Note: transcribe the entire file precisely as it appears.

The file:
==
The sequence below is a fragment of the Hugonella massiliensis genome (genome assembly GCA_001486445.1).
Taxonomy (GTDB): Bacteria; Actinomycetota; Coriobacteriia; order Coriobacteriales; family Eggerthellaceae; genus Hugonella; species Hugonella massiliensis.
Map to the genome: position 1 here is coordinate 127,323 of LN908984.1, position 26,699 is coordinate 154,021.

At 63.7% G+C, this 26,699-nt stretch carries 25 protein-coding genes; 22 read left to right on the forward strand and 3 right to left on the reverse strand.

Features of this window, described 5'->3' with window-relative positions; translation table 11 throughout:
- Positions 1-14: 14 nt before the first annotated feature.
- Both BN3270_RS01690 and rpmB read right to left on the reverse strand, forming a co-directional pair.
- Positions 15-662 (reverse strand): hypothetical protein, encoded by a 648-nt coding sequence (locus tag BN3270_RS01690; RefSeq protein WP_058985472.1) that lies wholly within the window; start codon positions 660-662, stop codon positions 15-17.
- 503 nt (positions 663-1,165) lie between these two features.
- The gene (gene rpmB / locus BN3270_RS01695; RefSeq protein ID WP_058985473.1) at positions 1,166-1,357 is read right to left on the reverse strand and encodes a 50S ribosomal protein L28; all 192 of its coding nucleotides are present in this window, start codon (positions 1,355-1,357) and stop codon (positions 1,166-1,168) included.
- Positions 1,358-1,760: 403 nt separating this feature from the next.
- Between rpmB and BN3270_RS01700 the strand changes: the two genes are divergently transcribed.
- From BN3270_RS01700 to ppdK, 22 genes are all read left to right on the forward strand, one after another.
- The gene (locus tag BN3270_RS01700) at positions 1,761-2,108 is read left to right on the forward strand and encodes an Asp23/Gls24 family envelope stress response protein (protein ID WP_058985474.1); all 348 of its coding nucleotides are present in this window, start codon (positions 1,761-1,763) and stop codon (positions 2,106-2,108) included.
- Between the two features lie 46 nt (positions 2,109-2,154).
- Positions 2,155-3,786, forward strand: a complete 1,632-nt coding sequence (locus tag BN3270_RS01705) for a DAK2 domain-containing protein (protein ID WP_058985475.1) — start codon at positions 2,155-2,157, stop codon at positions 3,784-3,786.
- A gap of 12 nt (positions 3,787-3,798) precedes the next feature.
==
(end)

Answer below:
The sequence below is a fragment of the Hugonella massiliensis genome (genome assembly GCA_001486445.1).
Taxonomy (GTDB): Bacteria; Actinomycetota; Coriobacteriia; order Coriobacteriales; family Eggerthellaceae; genus Hugonella; species Hugonella massiliensis.
Map to the genome: position 1 here is coordinate 127,323 of LN908984.1, position 26,699 is coordinate 154,021.

At 63.7% G+C, this 26,699-nt stretch carries 25 protein-coding genes; 22 read left to right on the forward strand and 3 right to left on the reverse strand.

Features of this window, described 5'->3' with window-relative positions; translation table 11 throughout:
- Positions 1-14: 14 nt before the first annotated feature.
- Both BN3270_RS01690 and rpmB read right to left on the reverse strand, forming a co-directional pair.
- Positions 15-662 (reverse strand): hypothetical protein, encoded by a 648-nt coding sequence (locus tag BN3270_RS01690; RefSeq protein WP_058985472.1) that lies wholly within the window; start codon positions 660-662, stop codon positions 15-17.
- 503 nt (positions 663-1,165) lie between these two features.
- The gene (gene rpmB / locus BN3270_RS01695; RefSeq protein ID WP_058985473.1) at positions 1,166-1,357 is read right to left on the reverse strand and encodes a 50S ribosomal protein L28; all 192 of its coding nucleotides are present in this window, start codon (positions 1,355-1,357) and stop codon (positions 1,166-1,168) included.
- Positions 1,358-1,760: 403 nt separating this feature from the next.
- Between rpmB and BN3270_RS01700 the strand changes: the two genes are divergently transcribed.
- From BN3270_RS01700 to ppdK, 22 genes are all read left to right on the forward strand, one after another.
- The gene (locus tag BN3270_RS01700) at positions 1,761-2,108 is read left to right on the forward strand and encodes an Asp23/Gls24 family envelope stress response protein (protein ID WP_058985474.1); all 348 of its coding nucleotides are present in this window, start codon (positions 1,761-1,763) and stop codon (positions 2,106-2,108) included.
- Between the two features lie 46 nt (positions 2,109-2,154).
- Positions 2,155-3,786, forward strand: a complete 1,632-nt coding sequence (locus tag BN3270_RS01705) for a DAK2 domain-containing protein (protein ID WP_058985475.1) — start codon at positions 2,155-2,157, stop codon at positions 3,784-3,786.
- A gap of 12 nt (positions 3,787-3,798) precedes the next feature.